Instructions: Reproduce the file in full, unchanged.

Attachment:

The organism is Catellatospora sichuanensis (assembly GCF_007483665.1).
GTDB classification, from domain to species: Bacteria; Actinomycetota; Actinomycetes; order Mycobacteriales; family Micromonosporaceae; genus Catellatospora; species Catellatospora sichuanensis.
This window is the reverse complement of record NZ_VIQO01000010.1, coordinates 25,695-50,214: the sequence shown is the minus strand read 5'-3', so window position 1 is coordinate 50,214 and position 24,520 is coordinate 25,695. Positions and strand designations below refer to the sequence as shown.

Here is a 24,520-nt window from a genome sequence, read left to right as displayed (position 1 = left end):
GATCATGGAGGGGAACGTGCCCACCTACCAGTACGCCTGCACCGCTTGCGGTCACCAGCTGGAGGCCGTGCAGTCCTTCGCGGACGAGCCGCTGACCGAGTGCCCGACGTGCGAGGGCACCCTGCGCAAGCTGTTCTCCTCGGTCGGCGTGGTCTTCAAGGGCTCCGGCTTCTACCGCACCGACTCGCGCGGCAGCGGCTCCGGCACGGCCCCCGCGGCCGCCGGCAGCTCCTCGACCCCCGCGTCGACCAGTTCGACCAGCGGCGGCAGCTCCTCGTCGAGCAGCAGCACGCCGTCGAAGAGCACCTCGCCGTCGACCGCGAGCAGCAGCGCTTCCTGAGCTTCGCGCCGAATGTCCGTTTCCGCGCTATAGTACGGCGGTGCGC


The organism is Catellatospora sichuanensis (assembly GCF_007483665.1).
GTDB classification, from domain to species: Bacteria; Actinomycetota; Actinomycetes; order Mycobacteriales; family Micromonosporaceae; genus Catellatospora; species Catellatospora sichuanensis.
This window is the reverse complement of record NZ_VIQO01000010.1, coordinates 25,695-50,214: the sequence shown is the minus strand read 5'-3', so window position 1 is coordinate 50,214 and position 24,520 is coordinate 25,695. Positions and strand designations below refer to the sequence as shown.

Here is a 24,520-nt window from a genome sequence, read left to right as displayed (position 1 = left end):
GATCATGGAGGGGAACGTGCCCACCTACCAGTACGCCTGCACCGCTTGCGGTCACCAGCTGGAGGCCGTGCAGTCCTTCGCGGACGAGCCGCTGACCGAGTGCCCGACGTGCGAGGGCACCCTGCGCAAGCTGTTCTCCTCGGTCGGCGTGGTCTTCAAGGGCTCCGGCTTCTACCGCACCGACTCGCGCGGCAGCGGCTCCGGCACGGCCCCCGCGGCCGCCGGCAGCTCCTCGACCCCCGCGTCGACCAGTTCGACCAGCGGCGGCAGCTCCTCGTCGAGCAGCAGCACGCCGTCGAAGAGCACCTCGCCGTCGACCGCGAGCAGCAGCGCTTCCTGAGCTTCGCGCCGAATGTCCGTTTCCGCGCTATAGTACGGCGGTGCGC